And, "No sooner do I glance at the Gospel, but immediately I breathe in the fragrance of the life of Jesus and I know where to run. Every saint is like a ray of light streaming forth from the word of God..." (49).
Who are the saints?
Saint John the Evangelist
Saint Bernard of Clairvaux
Saint Thomas Aquinas
Saint John of the Cross
Saint Irenaeus of Lyons
Saint John Chysostom
Saint Maximus the Confessor
Saint Gregory the Great
Saint Anthony Abbot
Saint Basil the Great
Saint Francis of Assisi
Saint Clare of Assisi
Saint Teresa of Avila
Saint Thérèse of the Child Jesus
Saint Ignatius of Loyola
Saint John Bosco
Saint John Mary Vianney
Saint Pius of Pietrelcina
Saint Josemaría Escrivá
Saint Teresa Benedicta of the Cross
Saints Gaetano Errico
Saint Maria Bernarda Bütler
Saint Alphonsa of the Immaculate Conception
Saint Narcisa de Jesús Martillo Morán
Saint Ignatius of Antioch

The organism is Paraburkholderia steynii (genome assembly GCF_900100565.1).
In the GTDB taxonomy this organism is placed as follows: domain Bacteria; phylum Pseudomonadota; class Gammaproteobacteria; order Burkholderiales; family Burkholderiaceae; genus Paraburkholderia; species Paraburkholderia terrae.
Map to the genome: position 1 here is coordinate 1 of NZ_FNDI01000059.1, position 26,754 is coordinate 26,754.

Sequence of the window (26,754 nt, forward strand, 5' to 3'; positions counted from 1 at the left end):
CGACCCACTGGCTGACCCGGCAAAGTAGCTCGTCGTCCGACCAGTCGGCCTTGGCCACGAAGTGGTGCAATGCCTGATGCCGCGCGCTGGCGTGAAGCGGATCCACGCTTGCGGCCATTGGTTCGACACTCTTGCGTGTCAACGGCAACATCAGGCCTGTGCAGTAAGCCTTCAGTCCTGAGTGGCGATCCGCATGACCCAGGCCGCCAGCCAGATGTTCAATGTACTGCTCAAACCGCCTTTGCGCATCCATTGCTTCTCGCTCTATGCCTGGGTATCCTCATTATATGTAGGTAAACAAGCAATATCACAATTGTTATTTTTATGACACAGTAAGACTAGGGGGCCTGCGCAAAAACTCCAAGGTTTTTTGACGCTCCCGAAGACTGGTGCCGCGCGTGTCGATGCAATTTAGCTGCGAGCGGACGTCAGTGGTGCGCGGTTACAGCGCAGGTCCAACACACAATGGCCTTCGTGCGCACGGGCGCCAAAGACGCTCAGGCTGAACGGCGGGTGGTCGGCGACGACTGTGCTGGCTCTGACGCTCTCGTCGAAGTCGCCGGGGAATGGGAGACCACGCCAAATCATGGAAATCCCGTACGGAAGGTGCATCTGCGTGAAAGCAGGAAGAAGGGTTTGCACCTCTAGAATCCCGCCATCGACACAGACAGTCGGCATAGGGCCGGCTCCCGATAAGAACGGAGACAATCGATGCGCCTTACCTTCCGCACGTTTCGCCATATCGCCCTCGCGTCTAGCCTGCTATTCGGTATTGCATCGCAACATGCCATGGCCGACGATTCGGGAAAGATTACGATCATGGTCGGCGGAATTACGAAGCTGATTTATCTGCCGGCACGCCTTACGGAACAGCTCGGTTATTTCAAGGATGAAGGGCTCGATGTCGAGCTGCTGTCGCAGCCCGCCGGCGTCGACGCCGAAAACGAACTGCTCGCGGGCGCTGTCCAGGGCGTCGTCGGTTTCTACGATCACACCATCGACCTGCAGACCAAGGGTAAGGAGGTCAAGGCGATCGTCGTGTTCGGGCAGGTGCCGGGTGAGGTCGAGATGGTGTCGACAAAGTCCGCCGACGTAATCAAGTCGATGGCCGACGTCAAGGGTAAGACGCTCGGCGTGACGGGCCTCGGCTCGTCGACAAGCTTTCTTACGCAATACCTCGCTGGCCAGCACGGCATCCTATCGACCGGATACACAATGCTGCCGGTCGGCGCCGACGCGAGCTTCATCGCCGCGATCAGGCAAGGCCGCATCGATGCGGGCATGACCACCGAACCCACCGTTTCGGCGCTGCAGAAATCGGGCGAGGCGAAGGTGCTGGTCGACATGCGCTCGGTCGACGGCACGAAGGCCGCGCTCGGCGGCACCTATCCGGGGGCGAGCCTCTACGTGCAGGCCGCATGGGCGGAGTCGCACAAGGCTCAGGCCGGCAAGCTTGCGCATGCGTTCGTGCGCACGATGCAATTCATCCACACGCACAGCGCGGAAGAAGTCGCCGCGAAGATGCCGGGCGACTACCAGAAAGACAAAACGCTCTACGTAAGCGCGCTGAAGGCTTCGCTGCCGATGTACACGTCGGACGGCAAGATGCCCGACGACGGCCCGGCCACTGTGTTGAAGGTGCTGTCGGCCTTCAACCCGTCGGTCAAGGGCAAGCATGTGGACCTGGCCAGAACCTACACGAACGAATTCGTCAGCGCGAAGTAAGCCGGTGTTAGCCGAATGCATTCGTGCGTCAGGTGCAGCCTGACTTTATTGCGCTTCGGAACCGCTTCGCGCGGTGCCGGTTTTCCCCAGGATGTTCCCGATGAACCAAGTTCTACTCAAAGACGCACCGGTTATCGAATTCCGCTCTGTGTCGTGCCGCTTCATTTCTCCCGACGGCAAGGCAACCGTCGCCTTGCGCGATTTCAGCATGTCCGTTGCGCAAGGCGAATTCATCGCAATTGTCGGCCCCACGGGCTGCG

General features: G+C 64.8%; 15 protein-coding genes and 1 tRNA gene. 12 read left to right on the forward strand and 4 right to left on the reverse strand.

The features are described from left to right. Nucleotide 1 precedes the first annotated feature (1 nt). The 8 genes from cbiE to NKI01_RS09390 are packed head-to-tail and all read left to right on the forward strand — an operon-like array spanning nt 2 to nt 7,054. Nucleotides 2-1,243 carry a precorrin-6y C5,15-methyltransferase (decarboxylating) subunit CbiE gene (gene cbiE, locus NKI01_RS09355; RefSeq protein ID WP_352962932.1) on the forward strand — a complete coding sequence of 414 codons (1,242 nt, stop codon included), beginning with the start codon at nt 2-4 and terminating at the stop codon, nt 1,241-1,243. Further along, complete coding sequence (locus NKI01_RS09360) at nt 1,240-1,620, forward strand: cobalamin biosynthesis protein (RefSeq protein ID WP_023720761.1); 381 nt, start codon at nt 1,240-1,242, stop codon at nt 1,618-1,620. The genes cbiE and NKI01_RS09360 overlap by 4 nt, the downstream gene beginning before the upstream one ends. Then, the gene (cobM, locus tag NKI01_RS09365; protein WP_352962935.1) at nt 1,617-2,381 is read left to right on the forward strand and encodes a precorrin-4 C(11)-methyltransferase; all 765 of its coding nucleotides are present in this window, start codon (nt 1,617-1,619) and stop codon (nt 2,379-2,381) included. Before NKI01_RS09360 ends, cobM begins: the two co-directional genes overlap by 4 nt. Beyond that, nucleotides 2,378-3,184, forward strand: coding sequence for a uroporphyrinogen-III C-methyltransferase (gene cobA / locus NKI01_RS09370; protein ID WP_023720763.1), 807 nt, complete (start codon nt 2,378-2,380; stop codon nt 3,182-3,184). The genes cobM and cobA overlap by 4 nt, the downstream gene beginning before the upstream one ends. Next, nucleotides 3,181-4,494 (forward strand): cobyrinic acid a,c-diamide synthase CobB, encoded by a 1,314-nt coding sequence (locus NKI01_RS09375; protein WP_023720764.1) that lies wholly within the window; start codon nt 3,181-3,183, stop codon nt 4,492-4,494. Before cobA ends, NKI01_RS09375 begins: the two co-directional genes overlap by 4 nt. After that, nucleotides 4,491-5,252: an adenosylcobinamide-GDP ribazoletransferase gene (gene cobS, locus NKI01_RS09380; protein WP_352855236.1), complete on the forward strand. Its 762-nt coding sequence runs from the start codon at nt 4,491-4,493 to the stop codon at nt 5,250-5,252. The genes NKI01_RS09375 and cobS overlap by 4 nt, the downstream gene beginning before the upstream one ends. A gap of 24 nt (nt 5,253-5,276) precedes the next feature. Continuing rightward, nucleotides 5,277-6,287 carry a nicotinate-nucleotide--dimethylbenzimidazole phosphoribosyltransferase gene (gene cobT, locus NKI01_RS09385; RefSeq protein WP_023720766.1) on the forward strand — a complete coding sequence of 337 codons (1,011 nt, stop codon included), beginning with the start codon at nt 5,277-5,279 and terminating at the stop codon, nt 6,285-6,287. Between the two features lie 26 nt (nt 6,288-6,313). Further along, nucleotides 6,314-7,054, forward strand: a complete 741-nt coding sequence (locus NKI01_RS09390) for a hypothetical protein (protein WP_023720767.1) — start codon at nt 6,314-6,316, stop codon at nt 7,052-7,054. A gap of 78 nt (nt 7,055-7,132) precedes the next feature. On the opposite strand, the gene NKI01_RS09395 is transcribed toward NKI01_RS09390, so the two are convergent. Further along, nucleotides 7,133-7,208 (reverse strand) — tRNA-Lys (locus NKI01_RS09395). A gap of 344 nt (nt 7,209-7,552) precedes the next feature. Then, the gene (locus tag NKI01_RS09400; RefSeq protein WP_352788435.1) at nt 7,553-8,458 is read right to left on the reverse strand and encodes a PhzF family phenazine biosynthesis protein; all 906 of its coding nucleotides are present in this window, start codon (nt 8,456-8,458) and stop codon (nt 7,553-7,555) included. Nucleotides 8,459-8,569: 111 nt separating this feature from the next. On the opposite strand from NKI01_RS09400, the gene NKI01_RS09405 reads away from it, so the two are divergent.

Blessed Jordan of Saxony
Blessed Teresa of Calcutta
Blessed Aloysius Stepinac
"Read the divine Scriptures frequently; indeed, the sacred book should never be out of your hands. Learn there what you must teach."
Saint Charles Borromeo's intercession is as much needed today as ever we needed it. He was an unexpected gift of God to his family and to the Church and we ask him to intercede for us. Some interesting points about the legacy of Saint Charles Borromeo, whose feast we celebrate today.
- His nephew, Federico Borromeo (1564-1631), was archbishop of Milan from 1595 and, furthering Charles' support for Catholic learning, in 1609 founded the Ambrosian Library in that city. He donated a tremendous collection of art and literature to the library.
- Borromeo's emblem is the Latin word humilitas (humility), which is a portion of the Borromeo shield. He is usually represented in art in his robes, barefoot, carrying the cross as archbishop; a rope round his neck, one hand raised in blessing, thus recalling his work during the plague.